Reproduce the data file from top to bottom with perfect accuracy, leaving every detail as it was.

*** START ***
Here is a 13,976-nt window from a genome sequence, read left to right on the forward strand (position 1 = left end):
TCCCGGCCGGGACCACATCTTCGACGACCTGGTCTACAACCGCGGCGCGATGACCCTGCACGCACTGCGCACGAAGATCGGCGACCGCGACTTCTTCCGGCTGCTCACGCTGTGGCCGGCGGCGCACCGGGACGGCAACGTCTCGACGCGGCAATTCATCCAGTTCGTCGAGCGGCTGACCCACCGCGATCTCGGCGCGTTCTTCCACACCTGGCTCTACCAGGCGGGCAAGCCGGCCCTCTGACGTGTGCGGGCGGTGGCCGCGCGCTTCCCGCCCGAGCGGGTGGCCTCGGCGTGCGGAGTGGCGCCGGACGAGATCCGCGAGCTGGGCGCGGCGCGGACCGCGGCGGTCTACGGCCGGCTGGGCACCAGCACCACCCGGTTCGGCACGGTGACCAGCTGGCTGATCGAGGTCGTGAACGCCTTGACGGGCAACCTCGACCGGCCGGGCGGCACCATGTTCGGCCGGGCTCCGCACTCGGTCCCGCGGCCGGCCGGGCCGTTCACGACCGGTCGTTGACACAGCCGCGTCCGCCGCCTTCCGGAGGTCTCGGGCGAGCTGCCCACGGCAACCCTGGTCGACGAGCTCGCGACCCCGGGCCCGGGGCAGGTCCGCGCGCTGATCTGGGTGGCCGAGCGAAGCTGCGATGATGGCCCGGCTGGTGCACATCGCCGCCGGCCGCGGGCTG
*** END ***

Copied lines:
Here is a 13,976-nt window from a genome sequence, read left to right on the forward strand (position 1 = left end):
TCCCGGCCGGGACCACATCTTCGACGACCTGGTCTACAACCGCGGCGCGATGACCCTGCACGCACTGCGCACGAAGATCGGCGACCGCGACTTCTTCCGGCTGCTCACGCTGTGGCCGGCGGCGCACCGGGACGGCAACGTCTCGACGCGGCAATTCATCCAGTTCGTCGAGCGGCTGACCCACCGCGATCTCGGCGCGTTCTTCCACACCTGGCTCTACCAGGCGGGCAAGCCGGCCCTCTGACGTGTGCGGGCGGTGGCCGCGCGCTTCCCGCCCGAGCGGGTGGCCTCGGCGTGCGGAGTGGCGCCGGACGAGATCCGCGAGCTGGGCGCGGCGCGGACCGCGGCGGTCTACGGCCGGCTGGGCACCAGCACCACCCGGTTCGGCACGGTGACCAGCTGGCTGATCGAGGTCGTGAACGCCTTGACGGGCAACCTCGACCGGCCGGGCGGCACCATGTTCGGCCGGGCTCCGCACTCGGTCCCGCGGCCGGCCGGGCCGTTCACGACCGGTCGTTGACACAGCCGCGTCCGCCGCCTTCCGGAGGTCTCGGGCGAGCTGCCCACGGCAACCCTGGTCGACGAGCTCGCGACCCCGGGCCCGGGGCAGGTCCGCGCGCTGATCTGGGTGGCCGAGCGAAGCTGCGATGATGGCCCGGCTGGTGCACATCGCCGCCGGCCGCGGGCTG